The Jai Alai in Manila

It has been called “the game of a thousand thrills.” Being a bit familiar with the sport, it boggles why the game of jai alai as been dubbed as such when other sports like basketball or football can also lay claim to that tag. Nevertheless, Filipinos seem to have such an understated love affair with this game, overshadowed as it is these days due to the popularity of the aforementioned sports.

jai alai (from the web)

Being a sport of Basque origin, (jai alai means “happy feast” in the Basque language) it was fitting that the Basques, or at least Hispanics with Basque heritage, would introduce this sport in the country. Some accounts relate that jai alai made its way into the country in 1899 courtesy of the prominent Elizalde family, themselves having Basque lineage, who many today would know as the ones behind one the country’s prominent broadcasters that is the Manila Broadcasting Company.

Over the years, the jai alai sport has become popular not only among the elite but among the common folk as well. Soon, Spanish (mostly Basque) players were being imported to play jai alai in the country. Its popularity began to outgrow the confines of the small fronton in Casino Español, and a new, larger venue was needed.

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Casino Español in Manila

That was the situation when an American architect named Welton Becket came into the picture. Originally, he was in the country as a consultant for the Philippine Commonwealth government’s low-cost housing projects. Eventually though in 1939, he was tapped to construct the new jai alai fronton.

Welton Becket, the architect of the Jai Alai Building (from the web)

The result was the opening in 1940 of one of the most stunning architectural buildings of its time to rise in Manila, and perhaps, in the east as a whole. With its elegant Art Deco design and the iconic cylindrical glass facade, this four-storey structure was the toast of the town with its facilities that boasted 4 restaurants, 4 bars, and a roof garden…not to mention being entertained by Spanish and Filipino entertainers. The most prominent venue in the building is the 4th floor dining area called the Sky Room. Back in the day, it was THE place to be not only for dining but for social gatherings and functions especially by the city’s elite. The construction of this new Jai Alai Building ensured further popularity of the sport. It also helped further the career of its architect Welton Beckett who went on to design homes for various Hollywood celebrities and also more prominent landmarks in the US such as the Capitol Records Building and the old Los Angeles Airport.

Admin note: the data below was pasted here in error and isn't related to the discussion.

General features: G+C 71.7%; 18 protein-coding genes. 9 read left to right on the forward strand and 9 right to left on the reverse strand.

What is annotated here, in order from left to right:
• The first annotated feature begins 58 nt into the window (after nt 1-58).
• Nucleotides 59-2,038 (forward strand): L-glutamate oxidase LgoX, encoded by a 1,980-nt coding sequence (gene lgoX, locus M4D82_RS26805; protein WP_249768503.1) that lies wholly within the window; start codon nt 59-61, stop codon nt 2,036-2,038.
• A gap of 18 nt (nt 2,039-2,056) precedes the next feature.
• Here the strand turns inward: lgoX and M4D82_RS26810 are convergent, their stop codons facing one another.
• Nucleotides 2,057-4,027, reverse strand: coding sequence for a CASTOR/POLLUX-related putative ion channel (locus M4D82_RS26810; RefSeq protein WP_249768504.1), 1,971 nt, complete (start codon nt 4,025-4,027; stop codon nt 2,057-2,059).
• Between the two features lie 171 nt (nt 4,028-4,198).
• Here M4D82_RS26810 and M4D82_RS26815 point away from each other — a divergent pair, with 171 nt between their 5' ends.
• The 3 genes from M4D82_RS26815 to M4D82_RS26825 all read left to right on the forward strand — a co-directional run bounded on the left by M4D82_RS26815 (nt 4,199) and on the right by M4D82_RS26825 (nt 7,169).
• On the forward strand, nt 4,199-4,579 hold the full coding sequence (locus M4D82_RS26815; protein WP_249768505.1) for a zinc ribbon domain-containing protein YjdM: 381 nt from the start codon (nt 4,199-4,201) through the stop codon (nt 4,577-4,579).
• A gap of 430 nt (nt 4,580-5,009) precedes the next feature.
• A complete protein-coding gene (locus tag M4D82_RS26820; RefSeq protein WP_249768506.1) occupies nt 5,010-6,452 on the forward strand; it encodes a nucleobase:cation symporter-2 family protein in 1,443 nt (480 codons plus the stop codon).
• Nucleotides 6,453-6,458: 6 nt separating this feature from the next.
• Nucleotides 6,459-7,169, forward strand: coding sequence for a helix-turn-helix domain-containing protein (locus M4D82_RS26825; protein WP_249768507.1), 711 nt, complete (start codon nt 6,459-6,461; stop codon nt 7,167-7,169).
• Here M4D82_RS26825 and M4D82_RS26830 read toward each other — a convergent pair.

While it may have been primarily an entertainment venue, the Jai Alai Building has served various functions over the years. When the Japanese first started their attacks in the city, the building became a makeshift hospital and morgue. When the Japanese took hold of Manila, it was converted to become the headquarters of the dreaded secret police known as the Kempeitai. It suffered significant damage during the Battle of Manila in 1945 but thanks to the help of the US Army who partly footed the reconstruction bill, it became the first building to be restored after the war to its original state. By that time though, it was temporarily used as a Red Cross service center (said to be the largest in the world at that time) called The Roosevelt Club, offering first class facilities and entertainment for thousands of military personnel stationed in the city that time.